Though imitation and emotional contagion are distinct from empathy, they both support the processing of emotional content in ways that facilitate empathy. Research investigating the neural correlates of imitation and observation of emotional facial expressions, for example, find that such processes commonly activate mirror neuron and limbic regions that are thought to support the vicarious experience of emotional states. Imitation also commonly activates the anterior insula, which has been shown to be active during vicarious experience (Singer & Lamm, 2009) and may act as a “relay station” between premotor mirror areas to limbic areas, which process emotional content (Rameson & Lieberman, 2008). Furthermore, children with autism, who are argued to demonstrate a deficit in cognitive empathy (Saxe, 2013), fail to display normal mirror neuron activity in the inferior frontal cortex during imitation of emotional expressions.

To summarize, the biological and behavioral mechanisms underlying emotional contagion and imitation demonstrate some overlap with empathy, and all three constructs contribute to pro-social behavior. While emotional contagion and empathy involve a change in emotional state, imitation need not result in such a change. Imitation and emotional contagion are present in non-human animals and infants as potential precursors of empathy. However, empathy requires a higher degree of cognitive and emotional processing than both emotional contagion and imitation and seems to emerge only in human development.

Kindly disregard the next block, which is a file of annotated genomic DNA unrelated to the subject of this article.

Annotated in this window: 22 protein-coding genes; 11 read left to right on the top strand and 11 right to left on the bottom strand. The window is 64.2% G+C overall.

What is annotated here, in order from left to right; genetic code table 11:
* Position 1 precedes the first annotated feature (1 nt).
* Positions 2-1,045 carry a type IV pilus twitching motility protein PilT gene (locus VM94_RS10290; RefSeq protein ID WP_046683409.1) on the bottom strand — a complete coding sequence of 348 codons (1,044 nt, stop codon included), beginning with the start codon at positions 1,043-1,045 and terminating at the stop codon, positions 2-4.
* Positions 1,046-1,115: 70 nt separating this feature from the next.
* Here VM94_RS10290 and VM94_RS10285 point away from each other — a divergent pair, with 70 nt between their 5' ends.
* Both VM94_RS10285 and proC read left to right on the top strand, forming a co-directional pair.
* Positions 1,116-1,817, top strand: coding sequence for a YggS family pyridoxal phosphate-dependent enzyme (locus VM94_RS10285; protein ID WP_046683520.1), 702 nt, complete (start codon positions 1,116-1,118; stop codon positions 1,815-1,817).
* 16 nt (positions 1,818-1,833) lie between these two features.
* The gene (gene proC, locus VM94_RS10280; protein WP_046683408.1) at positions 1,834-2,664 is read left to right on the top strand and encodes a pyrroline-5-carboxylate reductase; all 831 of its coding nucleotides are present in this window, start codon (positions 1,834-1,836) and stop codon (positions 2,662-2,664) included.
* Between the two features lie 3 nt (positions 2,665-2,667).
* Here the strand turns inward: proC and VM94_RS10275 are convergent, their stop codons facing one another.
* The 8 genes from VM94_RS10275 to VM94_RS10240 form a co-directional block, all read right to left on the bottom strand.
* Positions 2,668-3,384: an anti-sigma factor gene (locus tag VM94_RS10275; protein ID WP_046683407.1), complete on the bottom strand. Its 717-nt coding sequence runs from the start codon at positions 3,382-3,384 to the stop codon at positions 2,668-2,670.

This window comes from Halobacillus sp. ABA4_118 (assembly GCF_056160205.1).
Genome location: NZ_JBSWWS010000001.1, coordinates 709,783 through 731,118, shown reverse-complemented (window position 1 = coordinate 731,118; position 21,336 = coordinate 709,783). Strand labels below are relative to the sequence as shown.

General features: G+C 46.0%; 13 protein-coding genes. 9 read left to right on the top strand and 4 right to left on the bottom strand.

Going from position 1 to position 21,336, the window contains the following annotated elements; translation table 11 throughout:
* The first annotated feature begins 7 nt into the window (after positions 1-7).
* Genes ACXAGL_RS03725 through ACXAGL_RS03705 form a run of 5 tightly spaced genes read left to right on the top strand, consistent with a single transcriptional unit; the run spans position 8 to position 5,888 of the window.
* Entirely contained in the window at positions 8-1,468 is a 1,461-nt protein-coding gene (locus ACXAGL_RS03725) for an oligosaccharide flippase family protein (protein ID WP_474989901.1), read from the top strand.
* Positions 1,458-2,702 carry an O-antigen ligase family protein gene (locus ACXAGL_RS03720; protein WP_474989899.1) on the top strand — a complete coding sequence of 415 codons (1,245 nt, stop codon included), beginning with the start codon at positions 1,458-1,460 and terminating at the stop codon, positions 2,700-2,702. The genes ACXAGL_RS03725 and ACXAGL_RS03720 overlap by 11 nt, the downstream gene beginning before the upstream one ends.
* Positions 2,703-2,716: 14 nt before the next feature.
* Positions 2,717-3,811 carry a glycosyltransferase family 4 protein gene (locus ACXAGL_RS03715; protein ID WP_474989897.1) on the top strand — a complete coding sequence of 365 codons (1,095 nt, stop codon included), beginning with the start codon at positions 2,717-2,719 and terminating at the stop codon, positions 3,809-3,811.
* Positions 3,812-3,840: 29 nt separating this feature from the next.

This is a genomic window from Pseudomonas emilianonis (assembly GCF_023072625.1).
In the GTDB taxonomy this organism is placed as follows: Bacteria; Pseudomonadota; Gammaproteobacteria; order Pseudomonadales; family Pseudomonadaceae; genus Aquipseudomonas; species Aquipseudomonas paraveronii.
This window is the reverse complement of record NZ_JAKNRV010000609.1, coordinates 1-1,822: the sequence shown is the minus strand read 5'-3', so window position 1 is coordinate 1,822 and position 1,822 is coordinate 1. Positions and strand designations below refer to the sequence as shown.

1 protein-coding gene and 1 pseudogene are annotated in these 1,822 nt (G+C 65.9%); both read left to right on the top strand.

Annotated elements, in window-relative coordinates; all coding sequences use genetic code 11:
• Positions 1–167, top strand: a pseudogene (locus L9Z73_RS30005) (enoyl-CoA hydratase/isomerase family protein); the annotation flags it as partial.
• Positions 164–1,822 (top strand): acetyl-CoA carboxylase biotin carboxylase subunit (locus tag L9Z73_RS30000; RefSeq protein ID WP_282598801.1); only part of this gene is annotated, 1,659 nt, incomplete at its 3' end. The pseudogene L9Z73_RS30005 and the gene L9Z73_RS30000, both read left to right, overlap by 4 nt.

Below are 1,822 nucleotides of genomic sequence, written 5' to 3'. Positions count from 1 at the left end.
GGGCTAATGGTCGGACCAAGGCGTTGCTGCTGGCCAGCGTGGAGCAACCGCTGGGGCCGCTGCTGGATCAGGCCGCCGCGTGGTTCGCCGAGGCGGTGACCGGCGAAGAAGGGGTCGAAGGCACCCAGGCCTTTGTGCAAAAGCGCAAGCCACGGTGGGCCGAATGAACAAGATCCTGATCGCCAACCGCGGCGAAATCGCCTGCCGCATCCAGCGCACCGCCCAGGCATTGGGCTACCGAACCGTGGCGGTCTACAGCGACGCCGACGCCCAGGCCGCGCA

Rameson, L. T., & Lieberman, M. D. (2009). Empathy: A social cognitive neuroscience approach. Social and Personality Psychology Compass, 3(1), 94-110.

Saxe, Rebecca (2013). The new puzzle of theory of mind development. Navigating the social world: What infants, children, and other species can teach us, 107-112.

Singer, T., & Lamm, C. (2009). The social neuroscience of empathy. Annals of the New York Academy of Sciences, 1156(1), 81-96.

Slater, A., & Butterworth, G. (1997). Perception of social stimuli: Face perception and imitation. Infant development: Recent advances, 223-245.